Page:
By Meghan Hall
The Seattle Nordic Museum in Ballard reopened its doors in May 2018 after new facilities were built to house the 40-year-old museum and heritage center. The museum was built by Nordic immigrants who moved to the region, but in 1980 it initially opened its doors as a schoolhouse. The museum’s new 57,000 square foot facility is a far cry from its humble beginnings and seeks to continue capturing the essence of the Nordic-American experience and its culture with its visitors. To execute these goals through design, the museum worked extensively with Mithun Architecture, Ralph Appelbaum Associates and renowned Finnish architect Juhani Pallasmaa.
“It was a very exciting process,” said Eric Nelson, the chief executive officer for the Nordic Museum. “In January of 2008, the museum had acquired a couple pieces of property but didn’t have a clear vision for what they were going to build or how they were going to do it.”
According to Nelson and based on guidance from Pallasmaa, the design team sought to incorporate elements of Nordic design common to all five Scandinavian countries into the museum’s design.
“Juhani was in all honesty very clear about the fact that Danish architecture was different from Finnish architecture, which was different from Swedish, Norwegian or Icelandic architecture,” explained Nelson. “The idea was to really find similarities and commonalities between all of these architectural styles to come up with designs that were universal.”
Several members of the design team even traveled to Scandinavia to get a better sense of the major themes that dominated the region’s design. Ultimately, the museums design and layout was centered around a linear “fjord,” which measures 400 feet in length down the center of the museum. On the second level, four bridges connect the two sides of the fjord, a layout meant to represent themes of immigration and migration.
“When you cross between the two, you experience in a more visceral way the transition from Nordic origins to the Nordic Americas,” explained Richard Franko, a design partner at Mithun and the lead designer for the Nordic Museum project.
“Having people experience this crossing is a marvelous feature of the building,” added Nelson about the bridge’s impact on visitor experience.
The atrium, where the fjord begins, is dominated by a white, glacial wall created from gypsum. According to Franko, both the color of the wall and the brightness of the space are important features in Scandinavian design. The importance of light and the building’s connection to its Pacific Northwest environment are further emphasized by large glass windows and skylights that can be found throughout the space. A vertically-striated zinc skin wraps around the museum’s exterior, while on the inside the main gathering hall in completely clad in hemlock, oak and fir woods. The beams and joists supporting the rough were left exposed as well.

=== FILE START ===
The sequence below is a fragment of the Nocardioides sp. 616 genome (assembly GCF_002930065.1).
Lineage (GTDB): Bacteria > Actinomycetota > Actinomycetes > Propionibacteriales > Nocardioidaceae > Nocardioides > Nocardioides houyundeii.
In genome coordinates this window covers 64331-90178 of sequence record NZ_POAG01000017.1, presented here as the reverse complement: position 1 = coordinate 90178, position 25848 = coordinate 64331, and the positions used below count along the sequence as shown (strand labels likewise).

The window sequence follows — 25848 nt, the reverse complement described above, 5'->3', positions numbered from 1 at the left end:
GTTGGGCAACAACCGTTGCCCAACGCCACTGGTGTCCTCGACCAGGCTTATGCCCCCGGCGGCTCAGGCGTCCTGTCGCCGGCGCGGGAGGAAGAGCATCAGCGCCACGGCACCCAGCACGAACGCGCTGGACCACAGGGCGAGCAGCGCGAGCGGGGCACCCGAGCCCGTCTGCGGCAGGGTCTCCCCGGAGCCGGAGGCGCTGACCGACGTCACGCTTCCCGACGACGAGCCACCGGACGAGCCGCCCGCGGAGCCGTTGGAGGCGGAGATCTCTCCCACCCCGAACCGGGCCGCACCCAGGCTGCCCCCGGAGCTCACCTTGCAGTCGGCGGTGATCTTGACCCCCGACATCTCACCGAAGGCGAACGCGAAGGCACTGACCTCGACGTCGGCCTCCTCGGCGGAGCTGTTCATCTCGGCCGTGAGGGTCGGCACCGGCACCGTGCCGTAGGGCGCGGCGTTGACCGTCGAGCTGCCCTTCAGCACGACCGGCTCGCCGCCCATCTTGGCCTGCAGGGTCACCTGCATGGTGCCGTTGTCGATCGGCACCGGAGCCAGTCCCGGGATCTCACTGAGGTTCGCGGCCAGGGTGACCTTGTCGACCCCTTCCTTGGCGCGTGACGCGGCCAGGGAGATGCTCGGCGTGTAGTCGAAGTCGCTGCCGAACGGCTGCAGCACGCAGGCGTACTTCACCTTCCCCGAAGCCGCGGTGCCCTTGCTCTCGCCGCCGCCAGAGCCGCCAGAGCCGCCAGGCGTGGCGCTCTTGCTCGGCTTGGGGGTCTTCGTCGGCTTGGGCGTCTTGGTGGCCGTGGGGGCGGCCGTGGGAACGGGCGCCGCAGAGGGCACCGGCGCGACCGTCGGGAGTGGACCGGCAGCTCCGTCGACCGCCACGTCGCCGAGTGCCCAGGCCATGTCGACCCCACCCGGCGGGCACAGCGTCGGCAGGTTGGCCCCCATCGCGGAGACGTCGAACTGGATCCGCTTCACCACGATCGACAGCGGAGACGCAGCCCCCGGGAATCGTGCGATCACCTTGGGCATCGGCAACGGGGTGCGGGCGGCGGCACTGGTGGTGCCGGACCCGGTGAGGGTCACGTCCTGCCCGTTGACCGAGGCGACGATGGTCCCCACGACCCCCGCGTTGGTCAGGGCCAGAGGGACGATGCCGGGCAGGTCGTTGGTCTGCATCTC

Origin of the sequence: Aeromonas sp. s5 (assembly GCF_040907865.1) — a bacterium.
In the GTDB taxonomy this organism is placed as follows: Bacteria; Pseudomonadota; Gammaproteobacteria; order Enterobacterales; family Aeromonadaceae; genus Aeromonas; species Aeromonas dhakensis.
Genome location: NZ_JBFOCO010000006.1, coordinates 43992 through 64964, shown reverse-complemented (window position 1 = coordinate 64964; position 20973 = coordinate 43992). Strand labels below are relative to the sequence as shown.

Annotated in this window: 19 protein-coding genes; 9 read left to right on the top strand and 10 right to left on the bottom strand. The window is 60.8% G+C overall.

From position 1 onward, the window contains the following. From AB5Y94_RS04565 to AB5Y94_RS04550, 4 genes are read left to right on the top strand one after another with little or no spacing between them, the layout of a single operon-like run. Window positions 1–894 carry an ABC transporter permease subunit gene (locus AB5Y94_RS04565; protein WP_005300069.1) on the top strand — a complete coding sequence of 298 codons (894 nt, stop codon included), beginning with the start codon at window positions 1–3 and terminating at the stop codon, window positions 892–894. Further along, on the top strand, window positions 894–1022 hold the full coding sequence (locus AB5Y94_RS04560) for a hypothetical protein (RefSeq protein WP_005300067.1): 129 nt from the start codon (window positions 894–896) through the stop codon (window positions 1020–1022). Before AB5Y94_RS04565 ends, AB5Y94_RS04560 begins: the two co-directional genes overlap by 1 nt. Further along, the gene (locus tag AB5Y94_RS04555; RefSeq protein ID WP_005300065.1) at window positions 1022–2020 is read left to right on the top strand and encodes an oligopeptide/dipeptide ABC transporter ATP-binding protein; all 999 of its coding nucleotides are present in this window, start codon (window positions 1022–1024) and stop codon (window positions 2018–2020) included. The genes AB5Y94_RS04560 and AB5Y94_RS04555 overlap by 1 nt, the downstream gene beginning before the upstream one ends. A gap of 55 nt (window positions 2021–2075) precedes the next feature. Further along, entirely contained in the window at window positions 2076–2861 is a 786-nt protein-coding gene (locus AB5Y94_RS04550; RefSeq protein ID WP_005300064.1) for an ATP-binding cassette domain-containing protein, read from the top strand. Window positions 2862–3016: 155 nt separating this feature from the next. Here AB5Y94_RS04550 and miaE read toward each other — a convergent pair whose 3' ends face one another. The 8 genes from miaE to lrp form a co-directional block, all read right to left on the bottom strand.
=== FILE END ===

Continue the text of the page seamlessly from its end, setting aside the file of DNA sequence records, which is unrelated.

“It’s just this beautiful wooden jewelry box,” said Nelson of the gathering space.
Currently, the hall hosts 150 different programs annually and is set up acoustically for concerts, film music and voice events. Several auditoriums, meeting spaces, a store and a “kaffe” that serves a fusion of Scandinavian and Pacific Northwest food are now also part of the guest experience at the museum. The museum sourced many of its products from Scandinavia as well, from its Finnish elevators to its Danish carpets.
“Museums have two missions: one is to serve as a community gathering space and the other is to share this Nordic story,” said Nelson. “We have used all sorts of Nordic products, and Mithun did a wonderful job researching what was appropriate.”
Part of the new facilities also include rigorous climate controls, which allow the museum to expand the types of exhibits it is able to house and curate. According to Nelson, the museum is the largest of its kind in the United States, and is the only one that focuses on all five Nordic countries. Ambassadors from all five nations attended the museum’s opening. With the new opening, the museum has increased its notoriety and impact; in June 2018, a bill submitted to designate the Nordic Museum as a National Museum passed the U.S. Senate.
“We really do see ourselves as a platform not only to share Nordic culture, but as a platform for public diplomacy, as well,” said Nelson. The museum generates programs every year in coordination with the five embassies to share the regions’ culture and heritage.
The bill has yet to be voted on in the House, but for the time being Nelson is excited about the new space and continuing the museum’s mission.
“We’re just worlds away from the old museum, and sometimes it takes me a minute or two for me to realize how dramatic the transformation of the museum has been from our old one to this state-of-the-art facility,” said Nelson. “It shows what a great job the entire team did to create a fantastic museum.”